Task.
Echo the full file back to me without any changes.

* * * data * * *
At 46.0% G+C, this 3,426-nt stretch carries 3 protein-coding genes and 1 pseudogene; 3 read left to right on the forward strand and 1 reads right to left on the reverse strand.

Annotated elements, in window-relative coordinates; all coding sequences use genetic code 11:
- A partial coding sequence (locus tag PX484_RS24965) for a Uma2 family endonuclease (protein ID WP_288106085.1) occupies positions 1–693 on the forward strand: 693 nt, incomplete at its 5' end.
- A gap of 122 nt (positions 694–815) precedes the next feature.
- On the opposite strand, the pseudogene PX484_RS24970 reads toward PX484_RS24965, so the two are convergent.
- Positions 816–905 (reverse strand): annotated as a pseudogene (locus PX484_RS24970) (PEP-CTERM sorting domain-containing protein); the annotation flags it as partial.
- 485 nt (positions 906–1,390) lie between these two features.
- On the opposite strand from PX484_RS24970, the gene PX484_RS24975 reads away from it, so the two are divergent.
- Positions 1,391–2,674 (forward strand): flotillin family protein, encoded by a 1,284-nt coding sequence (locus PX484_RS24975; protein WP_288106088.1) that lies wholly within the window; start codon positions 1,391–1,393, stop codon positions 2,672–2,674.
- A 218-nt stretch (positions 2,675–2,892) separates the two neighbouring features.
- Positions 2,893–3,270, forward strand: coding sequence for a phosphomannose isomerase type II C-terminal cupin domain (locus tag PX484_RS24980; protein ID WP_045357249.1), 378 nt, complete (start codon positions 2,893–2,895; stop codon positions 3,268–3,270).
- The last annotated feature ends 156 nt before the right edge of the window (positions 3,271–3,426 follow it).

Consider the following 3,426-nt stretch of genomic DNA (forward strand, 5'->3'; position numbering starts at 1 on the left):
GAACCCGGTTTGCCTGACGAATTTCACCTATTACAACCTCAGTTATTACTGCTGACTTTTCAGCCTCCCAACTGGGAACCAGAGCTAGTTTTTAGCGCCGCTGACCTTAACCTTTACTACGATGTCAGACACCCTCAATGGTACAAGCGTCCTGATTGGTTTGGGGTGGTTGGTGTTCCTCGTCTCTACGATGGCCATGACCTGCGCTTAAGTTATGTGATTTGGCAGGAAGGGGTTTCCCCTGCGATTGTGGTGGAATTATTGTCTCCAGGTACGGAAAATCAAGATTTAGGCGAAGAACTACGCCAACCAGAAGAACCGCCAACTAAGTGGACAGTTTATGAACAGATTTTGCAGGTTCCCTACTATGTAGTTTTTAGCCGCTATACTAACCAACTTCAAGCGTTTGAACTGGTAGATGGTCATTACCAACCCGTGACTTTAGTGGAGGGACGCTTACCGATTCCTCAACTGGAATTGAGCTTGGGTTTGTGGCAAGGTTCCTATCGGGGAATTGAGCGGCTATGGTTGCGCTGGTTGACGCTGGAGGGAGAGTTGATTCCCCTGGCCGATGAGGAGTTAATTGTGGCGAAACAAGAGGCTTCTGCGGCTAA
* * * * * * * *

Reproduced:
At 46.0% G+C, this 3,426-nt stretch carries 3 protein-coding genes and 1 pseudogene; 3 read left to right on the forward strand and 1 reads right to left on the reverse strand.

Annotated elements, in window-relative coordinates; all coding sequences use genetic code 11:
- A partial coding sequence (locus tag PX484_RS24965) for a Uma2 family endonuclease (protein ID WP_288106085.1) occupies positions 1–693 on the forward strand: 693 nt, incomplete at its 5' end.
- A gap of 122 nt (positions 694–815) precedes the next feature.
- On the opposite strand, the pseudogene PX484_RS24970 reads toward PX484_RS24965, so the two are convergent.
- Positions 816–905 (reverse strand): annotated as a pseudogene (locus PX484_RS24970) (PEP-CTERM sorting domain-containing protein); the annotation flags it as partial.
- 485 nt (positions 906–1,390) lie between these two features.
- On the opposite strand from PX484_RS24970, the gene PX484_RS24975 reads away from it, so the two are divergent.
- Positions 1,391–2,674 (forward strand): flotillin family protein, encoded by a 1,284-nt coding sequence (locus PX484_RS24975; protein WP_288106088.1) that lies wholly within the window; start codon positions 1,391–1,393, stop codon positions 2,672–2,674.
- A 218-nt stretch (positions 2,675–2,892) separates the two neighbouring features.
- Positions 2,893–3,270, forward strand: coding sequence for a phosphomannose isomerase type II C-terminal cupin domain (locus tag PX484_RS24980; protein ID WP_045357249.1), 378 nt, complete (start codon positions 2,893–2,895; stop codon positions 3,268–3,270).
- The last annotated feature ends 156 nt before the right edge of the window (positions 3,271–3,426 follow it).

Consider the following 3,426-nt stretch of genomic DNA (forward strand, 5'->3'; position numbering starts at 1 on the left):
GAACCCGGTTTGCCTGACGAATTTCACCTATTACAACCTCAGTTATTACTGCTGACTTTTCAGCCTCCCAACTGGGAACCAGAGCTAGTTTTTAGCGCCGCTGACCTTAACCTTTACTACGATGTCAGACACCCTCAATGGTACAAGCGTCCTGATTGGTTTGGGGTGGTTGGTGTTCCTCGTCTCTACGATGGCCATGACCTGCGCTTAAGTTATGTGATTTGGCAGGAAGGGGTTTCCCCTGCGATTGTGGTGGAATTATTGTCTCCAGGTACGGAAAATCAAGATTTAGGCGAAGAACTACGCCAACCAGAAGAACCGCCAACTAAGTGGACAGTTTATGAACAGATTTTGCAGGTTCCCTACTATGTAGTTTTTAGCCGCTATACTAACCAACTTCAAGCGTTTGAACTGGTAGATGGTCATTACCAACCCGTGACTTTAGTGGAGGGACGCTTACCGATTCCTCAACTGGAATTGAGCTTGGGTTTGTGGCAAGGTTCCTATCGGGGAATTGAGCGGCTATGGTTGCGCTGGTTGACGCTGGAGGGAGAGTTGATTCCCCTGGCCGATGAGGAGTTAATTGTGGCGAAACAAGAGGCTTCTGCGGCTAA